If you’ve ever played any sports that involve regular cutting like basketball, you’re probably at least somewhat familiar with ankle sprains. You may have experienced one yourself, or if not, perhaps you’ve seen a teammate or opponent experience a sprain at some point in your career. This is all due to the extremely high prevalence of sprains, as ankles have the big task of supporting the weight of our entire bodies.
Ankle sprains come about from the stretching or tearing of ligaments in the ankle and lead to pain, swelling and tenderness. They are the most common injury in sports—accounting for 45% of all sports injuries, especially seen in basketball—but they can occur any time the ankle moves beyond its normal range of motion.
On the bright side, the prognosis for most ankle sprains is quite good. By following a treatment program that includes rest from physical activity and protecting the ankle from further damage, most sprains will only need 4-6 weeks to heal; however, in some situations, an ankle sprain can become a chronic (long-term) problem.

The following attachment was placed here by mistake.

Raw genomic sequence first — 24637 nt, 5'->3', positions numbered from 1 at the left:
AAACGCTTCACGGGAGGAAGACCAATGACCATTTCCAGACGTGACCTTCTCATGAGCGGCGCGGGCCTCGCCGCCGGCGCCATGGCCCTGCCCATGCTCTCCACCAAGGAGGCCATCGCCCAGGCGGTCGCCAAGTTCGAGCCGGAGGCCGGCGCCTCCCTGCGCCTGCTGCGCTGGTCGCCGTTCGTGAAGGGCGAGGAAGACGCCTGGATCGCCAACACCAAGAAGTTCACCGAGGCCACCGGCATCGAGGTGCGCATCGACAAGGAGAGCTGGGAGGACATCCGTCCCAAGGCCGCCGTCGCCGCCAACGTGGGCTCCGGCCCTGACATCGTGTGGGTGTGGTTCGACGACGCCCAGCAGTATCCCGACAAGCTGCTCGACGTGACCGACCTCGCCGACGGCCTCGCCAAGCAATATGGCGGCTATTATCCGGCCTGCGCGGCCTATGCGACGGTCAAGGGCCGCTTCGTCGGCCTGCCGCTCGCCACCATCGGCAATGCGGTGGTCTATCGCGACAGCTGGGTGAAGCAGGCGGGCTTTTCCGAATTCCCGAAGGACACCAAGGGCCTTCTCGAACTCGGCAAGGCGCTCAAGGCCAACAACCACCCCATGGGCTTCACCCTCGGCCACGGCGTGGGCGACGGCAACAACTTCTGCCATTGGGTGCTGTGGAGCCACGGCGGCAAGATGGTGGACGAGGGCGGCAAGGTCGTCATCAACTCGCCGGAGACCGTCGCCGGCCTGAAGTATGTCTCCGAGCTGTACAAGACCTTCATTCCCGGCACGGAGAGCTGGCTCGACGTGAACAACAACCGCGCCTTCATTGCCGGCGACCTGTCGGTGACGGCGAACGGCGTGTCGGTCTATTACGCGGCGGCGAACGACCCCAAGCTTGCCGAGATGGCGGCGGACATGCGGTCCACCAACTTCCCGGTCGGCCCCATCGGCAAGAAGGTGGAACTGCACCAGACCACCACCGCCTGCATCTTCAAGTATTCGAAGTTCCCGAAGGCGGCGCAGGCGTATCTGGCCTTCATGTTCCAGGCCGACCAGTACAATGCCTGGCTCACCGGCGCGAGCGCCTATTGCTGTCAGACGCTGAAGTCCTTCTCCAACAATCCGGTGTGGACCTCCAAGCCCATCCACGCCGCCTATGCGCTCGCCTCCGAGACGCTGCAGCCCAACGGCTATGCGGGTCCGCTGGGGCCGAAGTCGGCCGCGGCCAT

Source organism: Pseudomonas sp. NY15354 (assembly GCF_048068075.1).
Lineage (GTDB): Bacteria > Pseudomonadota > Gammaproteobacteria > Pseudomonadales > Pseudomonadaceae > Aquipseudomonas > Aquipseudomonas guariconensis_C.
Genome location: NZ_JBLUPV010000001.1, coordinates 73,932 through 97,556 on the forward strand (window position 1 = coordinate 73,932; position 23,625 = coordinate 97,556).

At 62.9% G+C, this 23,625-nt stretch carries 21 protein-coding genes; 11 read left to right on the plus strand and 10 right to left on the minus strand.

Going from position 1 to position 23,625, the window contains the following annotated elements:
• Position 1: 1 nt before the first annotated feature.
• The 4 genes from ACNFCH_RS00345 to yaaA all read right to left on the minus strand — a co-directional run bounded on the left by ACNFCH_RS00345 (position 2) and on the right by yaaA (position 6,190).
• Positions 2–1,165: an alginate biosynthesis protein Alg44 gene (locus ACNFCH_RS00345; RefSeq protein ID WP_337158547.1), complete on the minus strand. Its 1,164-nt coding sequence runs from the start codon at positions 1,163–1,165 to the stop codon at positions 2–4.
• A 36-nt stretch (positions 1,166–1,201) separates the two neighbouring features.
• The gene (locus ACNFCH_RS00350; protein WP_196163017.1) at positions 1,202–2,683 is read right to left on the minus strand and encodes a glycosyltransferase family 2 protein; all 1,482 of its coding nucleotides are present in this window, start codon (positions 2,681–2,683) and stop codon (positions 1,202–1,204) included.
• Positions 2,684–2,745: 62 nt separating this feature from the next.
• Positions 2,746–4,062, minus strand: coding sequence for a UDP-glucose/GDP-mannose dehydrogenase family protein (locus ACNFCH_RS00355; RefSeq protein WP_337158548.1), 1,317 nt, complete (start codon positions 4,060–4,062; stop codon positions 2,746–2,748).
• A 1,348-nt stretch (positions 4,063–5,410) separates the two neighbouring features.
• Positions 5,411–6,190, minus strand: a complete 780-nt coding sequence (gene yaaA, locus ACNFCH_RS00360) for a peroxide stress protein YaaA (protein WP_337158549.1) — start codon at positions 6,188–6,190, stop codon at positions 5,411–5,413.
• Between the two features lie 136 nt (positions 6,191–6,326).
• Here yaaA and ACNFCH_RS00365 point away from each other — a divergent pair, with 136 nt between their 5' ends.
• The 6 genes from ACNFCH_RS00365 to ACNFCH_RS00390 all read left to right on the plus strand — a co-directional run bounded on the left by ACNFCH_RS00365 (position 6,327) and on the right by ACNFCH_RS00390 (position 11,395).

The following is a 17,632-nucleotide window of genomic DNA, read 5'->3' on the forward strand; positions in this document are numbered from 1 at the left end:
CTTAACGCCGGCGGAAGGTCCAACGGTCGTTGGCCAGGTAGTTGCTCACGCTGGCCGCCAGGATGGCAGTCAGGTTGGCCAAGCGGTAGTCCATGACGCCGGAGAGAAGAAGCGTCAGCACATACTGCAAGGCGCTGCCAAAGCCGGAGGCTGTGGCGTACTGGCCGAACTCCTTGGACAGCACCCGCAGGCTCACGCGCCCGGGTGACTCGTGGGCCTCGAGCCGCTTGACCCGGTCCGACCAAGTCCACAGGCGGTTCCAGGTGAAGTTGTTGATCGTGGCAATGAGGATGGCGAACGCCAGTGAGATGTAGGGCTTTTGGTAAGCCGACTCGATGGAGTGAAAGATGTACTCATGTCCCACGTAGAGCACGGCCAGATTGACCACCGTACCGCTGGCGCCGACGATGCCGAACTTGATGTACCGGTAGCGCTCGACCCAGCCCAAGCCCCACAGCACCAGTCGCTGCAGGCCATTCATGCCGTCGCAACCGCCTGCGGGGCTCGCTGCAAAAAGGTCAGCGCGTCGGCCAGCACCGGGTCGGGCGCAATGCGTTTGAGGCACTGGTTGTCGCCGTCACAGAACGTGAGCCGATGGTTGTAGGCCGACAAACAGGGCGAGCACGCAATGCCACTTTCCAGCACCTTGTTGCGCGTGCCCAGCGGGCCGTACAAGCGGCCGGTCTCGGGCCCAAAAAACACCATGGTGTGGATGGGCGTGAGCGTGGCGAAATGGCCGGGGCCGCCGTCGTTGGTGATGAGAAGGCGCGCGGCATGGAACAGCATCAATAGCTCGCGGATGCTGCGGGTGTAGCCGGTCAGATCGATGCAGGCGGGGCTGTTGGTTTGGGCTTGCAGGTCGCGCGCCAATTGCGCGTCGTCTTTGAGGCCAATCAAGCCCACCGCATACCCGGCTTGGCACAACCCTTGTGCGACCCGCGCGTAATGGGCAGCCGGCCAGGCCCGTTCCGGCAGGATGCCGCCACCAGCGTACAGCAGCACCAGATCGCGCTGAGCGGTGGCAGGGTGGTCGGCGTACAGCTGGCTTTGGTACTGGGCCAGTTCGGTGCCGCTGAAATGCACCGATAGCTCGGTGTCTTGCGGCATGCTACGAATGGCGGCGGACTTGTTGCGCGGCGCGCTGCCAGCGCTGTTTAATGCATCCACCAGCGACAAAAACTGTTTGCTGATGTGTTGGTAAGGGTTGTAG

In cases when the ankle sprain is not properly rehabilitated or the patient returns to sports too soon, the ankle does not heal right and can lead to a condition called chronic ankle instability (CAI). This results in regular pain and discomfort, and causes patients to feel like their ankles are unstable or “giving way” at any time. If not managed properly, CAI can cause these patients to repeatedly sprain their ankles and eventually becomes a long-term disability.
The good news is CAI can usually be avoided by following a rehabilitation program and not aggravating the ankle when it’s vulnerable. Cleveland Physical Therapy Associates recommends the following treatments to prevent CAI:
- Use the RICE method, one of the easiest and most effective home remedies:
- Rest: rest your ankle and avoid putting any pressure on it
- Ice: immediately apply ice for 20 minutes, 3 times/day for swelling
- Compression: immobilize and support ankle with bandages/wraps
- Elevation: raise injured limb above heart for 2-3 hours/day
- Follow a physical therapy program, which typically consists of:
- Range of motion exercises: designed to restore ankle movement
- Strengthening exercises: these will help you regain your strength and prevent any long-term ankle disability
- Balance training: to help you get more stable and learn to deal with any potential hazards you may encounter
- Functional training: learn to complete activities you might have difficulty with like walking, running or jumping
If you’ve recently sprained your ankle and don’t want to experience long-lasting pain and repeated injuries in the future, Cleveland Physical Therapy Associates can help. Call 704-471-0001 for more information on ankle sprains or to schedule an appointment either or our two locations in Shelby or Kings Mountain, NC.